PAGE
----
(Reuters) - Las Vegas casino mogul Steve Wynn has routinely subjected women who work for him to unwanted sexual advances in a pattern of misconduct detailed by dozens of past and present employees, the Wall Street Journal reported on Friday, but the billionaire denied the accusations as “preposterous.”
Hours later, the board of directors of Wynn Resorts Ltd (WYNN.O), of which Wynn is founder, chairman and chief executive officer, said it had met to form a special committee consisting solely of independent directors to investigate the allegations contained in the Journal’s article.
The announcement of the inquiry followed a drop in the company’s stock of more than 10.1 percent in heaving trading, closing at $180.29 per share on the Nasdaq exchange on Friday after publication of the Journal story.
The special investigation panel will be chaired by Patricia Mulroy, a member of the board’s corporate governance and compliance committees and a former member of the Nevada Gaming Commission, the board said in a statement emailed to Reuters.
“The board is deeply committed to ensuring the safety and wellbeing of all the company’s employees and to operating with the highest ethical standards,” the statement said.
Earlier in the day, the company appeared to side with its chairman in dismissing the Journal’s article, saying in a statement that the newspaper account “reflected allegations” made by his ex-wife, Elaine Wynn, in her litigation against him and the company.
The Wall Street Journal said former and current company staff members it interviewed had accused Wynn of creating a hostile work environment for women and of regularly pressuring employees to perform sex acts.
The report was the latest in a wave of sexual abuse and harassment allegations leveled against powerful men during the past year, especially in the media and entertainment industries and politics.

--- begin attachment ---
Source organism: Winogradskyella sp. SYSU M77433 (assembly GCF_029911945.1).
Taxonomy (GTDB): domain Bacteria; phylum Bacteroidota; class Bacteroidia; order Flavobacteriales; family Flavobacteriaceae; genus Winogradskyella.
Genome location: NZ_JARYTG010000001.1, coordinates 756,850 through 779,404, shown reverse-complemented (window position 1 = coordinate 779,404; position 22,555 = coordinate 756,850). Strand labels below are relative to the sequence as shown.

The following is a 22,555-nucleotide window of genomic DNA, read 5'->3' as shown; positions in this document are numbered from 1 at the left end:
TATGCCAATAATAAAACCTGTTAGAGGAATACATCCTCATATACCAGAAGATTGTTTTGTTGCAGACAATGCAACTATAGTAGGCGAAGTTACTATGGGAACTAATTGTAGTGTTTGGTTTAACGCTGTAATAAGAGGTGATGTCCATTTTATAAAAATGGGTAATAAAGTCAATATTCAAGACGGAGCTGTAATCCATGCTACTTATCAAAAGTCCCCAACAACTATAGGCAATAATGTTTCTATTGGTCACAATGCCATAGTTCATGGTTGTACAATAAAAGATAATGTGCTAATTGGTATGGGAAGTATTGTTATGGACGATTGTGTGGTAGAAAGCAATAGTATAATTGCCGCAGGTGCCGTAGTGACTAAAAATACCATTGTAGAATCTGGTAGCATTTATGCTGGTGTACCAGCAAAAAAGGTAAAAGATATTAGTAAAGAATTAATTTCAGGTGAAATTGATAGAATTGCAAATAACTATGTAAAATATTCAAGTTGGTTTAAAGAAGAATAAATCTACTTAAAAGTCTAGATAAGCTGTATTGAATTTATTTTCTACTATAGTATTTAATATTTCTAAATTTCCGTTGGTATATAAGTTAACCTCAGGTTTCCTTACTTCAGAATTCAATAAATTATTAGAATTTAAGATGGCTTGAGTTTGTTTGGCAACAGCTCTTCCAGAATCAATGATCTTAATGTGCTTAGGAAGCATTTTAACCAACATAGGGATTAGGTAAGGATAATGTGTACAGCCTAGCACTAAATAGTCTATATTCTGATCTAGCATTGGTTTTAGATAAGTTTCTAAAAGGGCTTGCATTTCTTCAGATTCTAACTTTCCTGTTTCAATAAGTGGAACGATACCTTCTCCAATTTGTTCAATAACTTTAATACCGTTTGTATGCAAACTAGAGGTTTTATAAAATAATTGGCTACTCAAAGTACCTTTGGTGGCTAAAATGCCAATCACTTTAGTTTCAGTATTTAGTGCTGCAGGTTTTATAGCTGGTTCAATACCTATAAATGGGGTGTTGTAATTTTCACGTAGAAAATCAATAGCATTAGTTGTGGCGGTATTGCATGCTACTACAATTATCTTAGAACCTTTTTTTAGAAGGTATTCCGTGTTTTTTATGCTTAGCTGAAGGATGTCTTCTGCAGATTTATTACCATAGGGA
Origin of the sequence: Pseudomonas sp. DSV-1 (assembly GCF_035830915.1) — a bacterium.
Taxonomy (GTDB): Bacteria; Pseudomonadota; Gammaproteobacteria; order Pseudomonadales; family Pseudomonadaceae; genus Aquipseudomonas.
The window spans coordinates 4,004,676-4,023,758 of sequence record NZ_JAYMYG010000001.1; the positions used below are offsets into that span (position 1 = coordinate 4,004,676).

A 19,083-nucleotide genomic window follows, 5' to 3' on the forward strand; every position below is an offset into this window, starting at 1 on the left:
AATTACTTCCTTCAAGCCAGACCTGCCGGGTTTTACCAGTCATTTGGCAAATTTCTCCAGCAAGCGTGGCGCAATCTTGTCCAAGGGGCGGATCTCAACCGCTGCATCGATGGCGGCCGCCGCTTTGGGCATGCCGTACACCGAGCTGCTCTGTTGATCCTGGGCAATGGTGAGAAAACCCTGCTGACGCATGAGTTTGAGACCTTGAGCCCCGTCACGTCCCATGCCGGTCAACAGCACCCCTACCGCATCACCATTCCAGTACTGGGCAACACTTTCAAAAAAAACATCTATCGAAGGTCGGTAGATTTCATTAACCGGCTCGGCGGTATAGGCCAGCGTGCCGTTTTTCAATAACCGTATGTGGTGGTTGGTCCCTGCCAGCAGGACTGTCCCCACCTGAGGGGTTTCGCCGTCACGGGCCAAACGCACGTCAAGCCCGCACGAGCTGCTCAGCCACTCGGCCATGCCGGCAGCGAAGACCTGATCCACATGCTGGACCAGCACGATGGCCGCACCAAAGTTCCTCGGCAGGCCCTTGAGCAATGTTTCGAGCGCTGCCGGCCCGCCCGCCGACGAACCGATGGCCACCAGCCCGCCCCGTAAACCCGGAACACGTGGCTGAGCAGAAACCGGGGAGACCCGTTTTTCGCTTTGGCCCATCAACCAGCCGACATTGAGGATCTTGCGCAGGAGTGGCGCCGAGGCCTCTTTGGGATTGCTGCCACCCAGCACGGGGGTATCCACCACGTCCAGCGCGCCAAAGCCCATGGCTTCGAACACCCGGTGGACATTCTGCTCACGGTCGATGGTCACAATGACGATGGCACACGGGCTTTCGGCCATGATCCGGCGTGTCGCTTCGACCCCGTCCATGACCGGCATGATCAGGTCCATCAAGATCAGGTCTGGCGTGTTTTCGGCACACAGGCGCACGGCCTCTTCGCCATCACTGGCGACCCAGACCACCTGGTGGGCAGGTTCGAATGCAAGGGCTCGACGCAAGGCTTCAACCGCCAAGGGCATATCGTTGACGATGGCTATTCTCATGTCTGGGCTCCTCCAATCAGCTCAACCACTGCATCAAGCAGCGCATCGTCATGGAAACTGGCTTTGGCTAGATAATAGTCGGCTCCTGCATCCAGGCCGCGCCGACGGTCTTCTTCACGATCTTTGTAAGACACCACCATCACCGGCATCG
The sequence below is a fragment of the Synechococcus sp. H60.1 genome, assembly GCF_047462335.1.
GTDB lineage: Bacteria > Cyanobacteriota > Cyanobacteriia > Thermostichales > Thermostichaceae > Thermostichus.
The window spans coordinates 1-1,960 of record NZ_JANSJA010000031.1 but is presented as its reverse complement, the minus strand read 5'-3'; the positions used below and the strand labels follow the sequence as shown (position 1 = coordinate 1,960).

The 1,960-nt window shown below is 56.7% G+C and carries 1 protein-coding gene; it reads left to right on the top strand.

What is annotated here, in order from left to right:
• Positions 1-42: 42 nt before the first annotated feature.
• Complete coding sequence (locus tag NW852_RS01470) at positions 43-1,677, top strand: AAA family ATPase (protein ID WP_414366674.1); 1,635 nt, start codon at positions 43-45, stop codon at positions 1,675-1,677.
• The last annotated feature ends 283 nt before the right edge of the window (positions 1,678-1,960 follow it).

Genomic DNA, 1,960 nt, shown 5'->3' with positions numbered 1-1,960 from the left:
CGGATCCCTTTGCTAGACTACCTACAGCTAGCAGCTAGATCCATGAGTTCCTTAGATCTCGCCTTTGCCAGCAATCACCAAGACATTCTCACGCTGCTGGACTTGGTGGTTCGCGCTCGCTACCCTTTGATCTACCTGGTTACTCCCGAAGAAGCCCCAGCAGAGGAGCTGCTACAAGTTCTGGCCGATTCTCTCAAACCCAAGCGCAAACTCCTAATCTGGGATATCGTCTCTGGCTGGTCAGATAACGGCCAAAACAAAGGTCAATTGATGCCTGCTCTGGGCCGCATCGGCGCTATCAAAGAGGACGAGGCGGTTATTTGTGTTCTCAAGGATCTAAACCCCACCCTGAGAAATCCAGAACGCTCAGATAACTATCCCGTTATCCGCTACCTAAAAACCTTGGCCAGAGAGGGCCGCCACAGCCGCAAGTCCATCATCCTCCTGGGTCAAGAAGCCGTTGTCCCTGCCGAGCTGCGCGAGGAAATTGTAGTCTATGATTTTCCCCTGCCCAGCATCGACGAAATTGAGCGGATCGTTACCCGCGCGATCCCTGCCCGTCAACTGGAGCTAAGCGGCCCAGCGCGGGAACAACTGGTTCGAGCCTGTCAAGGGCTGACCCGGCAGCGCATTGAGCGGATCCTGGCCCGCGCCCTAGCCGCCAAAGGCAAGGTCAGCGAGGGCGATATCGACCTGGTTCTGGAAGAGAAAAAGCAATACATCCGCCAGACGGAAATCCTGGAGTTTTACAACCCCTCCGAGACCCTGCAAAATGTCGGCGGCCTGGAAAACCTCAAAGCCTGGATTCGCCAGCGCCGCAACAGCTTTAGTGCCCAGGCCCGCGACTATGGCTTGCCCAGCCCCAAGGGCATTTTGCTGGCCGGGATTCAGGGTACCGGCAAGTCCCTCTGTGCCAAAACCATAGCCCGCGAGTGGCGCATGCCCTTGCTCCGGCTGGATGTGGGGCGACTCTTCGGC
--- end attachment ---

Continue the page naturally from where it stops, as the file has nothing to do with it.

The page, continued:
Wynn has straddled both those worlds, as a prominent figure in the casino resort business and onetime rival of Donald Trump. Wynn was named finance chairman of the U.S. Republican National Committee after Trump became president.
Former workers, the Journal said, told of employees going to such lengths as making phony entries in appointment books to help other female employees avoid a request for services in Wynn’s office, or arranged for others to pose as assistants so they would not be alone with him.
Others, the newspaper said, recounted female employees hiding in the lavatory or backrooms when they learned he was on his way to a hotel salon.
The article said Wynn paid a $7.5 million settlement to a former manicurist at his flagship Wynn Las Vegas resort who had accused Wynn of forcing her to have sex in his office in 2005.
The Journal said the alleged incident and settlement were mentioned obliquely in court documents filed in a lawsuit brought by the casino owner’s former wife over control of her stock in the company.
Steve Wynn, who turns 76 on Saturday, denied the allegations in a statement emailed to Reuters.
“The idea that I ever assaulted any woman is preposterous,” he said. “The instigation of these accusations is the continued work of my ex-wife, Elaine Wynn, with whom I am involved in a terrible and nasty lawsuit in which she is seeking a revised divorce settlement.”
A spokeswoman for Elaine Wynn, 75, declined comment, but her Washington-based attorney, James Cole, told Reuters the notion that his client fomented the allegations in the Journal article “is just not true.”
The couple first married in 1963 and divorced in 1986. They remarried in 1991 and divorced again in 2010, according to court papers. In an escalating battle that followed their bitter second split, Elaine Wynn sued her former spouse in 2016 seeking to gain control over her 9.4 percent stock in Wynn Resorts.
The lawsuit accused her ex-husband of breaching a 2010 stockholder agreement by engineering her ouster from the company’s board the previous April.
Wynn owns roughly 11.8 percent of his company, regulatory filings show, giving him a stake worth close to $2.2 billion. Forbes magazine puts his overall net worth at about $3.5 billon.
In addition to Wynn Las Vegas, the company’s assets include Encore at Wynn Las Vegas and Wynn Macau. Steve Wynn also helped develop such Las Vegas hotel-casino properties as the Bellagio, the Mirage and Treasure Island.
The Journal said none of the 150 people contacted for its story had reached out to the newspaper, and that most of those interviewed expressed fear that Wynn’s influence in the casino industry could hurt their ability to find work elsewhere.
Reporting and writing by Steve Gorman in Los Angeles; Additional reporting by Caroline Valetkevitch in New York and Pranav Kran in Bengaluru; Editing by Clive McKeef, Lisa Shumaker and Nick Macfie